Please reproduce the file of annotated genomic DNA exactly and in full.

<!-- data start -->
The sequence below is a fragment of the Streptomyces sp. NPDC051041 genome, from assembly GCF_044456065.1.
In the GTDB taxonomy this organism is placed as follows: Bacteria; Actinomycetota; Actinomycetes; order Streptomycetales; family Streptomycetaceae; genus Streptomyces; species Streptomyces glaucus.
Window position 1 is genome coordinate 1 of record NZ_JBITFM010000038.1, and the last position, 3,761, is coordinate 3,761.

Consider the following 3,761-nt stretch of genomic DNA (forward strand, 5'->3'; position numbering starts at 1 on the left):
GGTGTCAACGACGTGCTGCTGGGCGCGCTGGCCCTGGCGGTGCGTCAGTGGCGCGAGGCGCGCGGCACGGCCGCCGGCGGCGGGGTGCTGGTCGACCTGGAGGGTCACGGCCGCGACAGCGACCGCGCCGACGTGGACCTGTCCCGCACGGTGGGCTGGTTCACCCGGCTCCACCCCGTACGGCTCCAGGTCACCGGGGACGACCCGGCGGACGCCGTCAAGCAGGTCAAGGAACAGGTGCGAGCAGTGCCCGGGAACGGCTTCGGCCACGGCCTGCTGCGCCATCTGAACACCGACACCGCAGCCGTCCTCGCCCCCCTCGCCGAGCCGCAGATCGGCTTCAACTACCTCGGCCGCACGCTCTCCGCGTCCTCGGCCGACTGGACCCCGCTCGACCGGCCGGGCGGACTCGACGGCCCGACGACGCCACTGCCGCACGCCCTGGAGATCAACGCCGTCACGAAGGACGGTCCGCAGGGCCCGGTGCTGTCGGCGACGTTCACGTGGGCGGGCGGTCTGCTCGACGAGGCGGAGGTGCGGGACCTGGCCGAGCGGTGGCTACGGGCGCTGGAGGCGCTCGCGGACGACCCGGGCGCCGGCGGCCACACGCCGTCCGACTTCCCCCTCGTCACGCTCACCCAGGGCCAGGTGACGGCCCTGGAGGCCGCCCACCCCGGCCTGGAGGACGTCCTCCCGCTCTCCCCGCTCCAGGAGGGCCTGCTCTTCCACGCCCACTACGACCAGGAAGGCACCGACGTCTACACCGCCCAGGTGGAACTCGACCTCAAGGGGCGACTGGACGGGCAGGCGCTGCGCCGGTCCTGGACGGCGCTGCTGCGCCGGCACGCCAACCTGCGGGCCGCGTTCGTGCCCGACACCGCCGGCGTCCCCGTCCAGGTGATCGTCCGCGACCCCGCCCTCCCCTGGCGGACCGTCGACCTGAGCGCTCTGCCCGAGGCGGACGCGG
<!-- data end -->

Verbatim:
The sequence below is a fragment of the Streptomyces sp. NPDC051041 genome, from assembly GCF_044456065.1.
In the GTDB taxonomy this organism is placed as follows: Bacteria; Actinomycetota; Actinomycetes; order Streptomycetales; family Streptomycetaceae; genus Streptomyces; species Streptomyces glaucus.
Window position 1 is genome coordinate 1 of record NZ_JBITFM010000038.1, and the last position, 3,761, is coordinate 3,761.

Consider the following 3,761-nt stretch of genomic DNA (forward strand, 5'->3'; position numbering starts at 1 on the left):
GGTGTCAACGACGTGCTGCTGGGCGCGCTGGCCCTGGCGGTGCGTCAGTGGCGCGAGGCGCGCGGCACGGCCGCCGGCGGCGGGGTGCTGGTCGACCTGGAGGGTCACGGCCGCGACAGCGACCGCGCCGACGTGGACCTGTCCCGCACGGTGGGCTGGTTCACCCGGCTCCACCCCGTACGGCTCCAGGTCACCGGGGACGACCCGGCGGACGCCGTCAAGCAGGTCAAGGAACAGGTGCGAGCAGTGCCCGGGAACGGCTTCGGCCACGGCCTGCTGCGCCATCTGAACACCGACACCGCAGCCGTCCTCGCCCCCCTCGCCGAGCCGCAGATCGGCTTCAACTACCTCGGCCGCACGCTCTCCGCGTCCTCGGCCGACTGGACCCCGCTCGACCGGCCGGGCGGACTCGACGGCCCGACGACGCCACTGCCGCACGCCCTGGAGATCAACGCCGTCACGAAGGACGGTCCGCAGGGCCCGGTGCTGTCGGCGACGTTCACGTGGGCGGGCGGTCTGCTCGACGAGGCGGAGGTGCGGGACCTGGCCGAGCGGTGGCTACGGGCGCTGGAGGCGCTCGCGGACGACCCGGGCGCCGGCGGCCACACGCCGTCCGACTTCCCCCTCGTCACGCTCACCCAGGGCCAGGTGACGGCCCTGGAGGCCGCCCACCCCGGCCTGGAGGACGTCCTCCCGCTCTCCCCGCTCCAGGAGGGCCTGCTCTTCCACGCCCACTACGACCAGGAAGGCACCGACGTCTACACCGCCCAGGTGGAACTCGACCTCAAGGGGCGACTGGACGGGCAGGCGCTGCGCCGGTCCTGGACGGCGCTGCTGCGCCGGCACGCCAACCTGCGGGCCGCGTTCGTGCCCGACACCGCCGGCGTCCCCGTCCAGGTGATCGTCCGCGACCCCGCCCTCCCCTGGCGGACCGTCGACCTGAGCGCTCTGCCCGAGGCGGACGCGG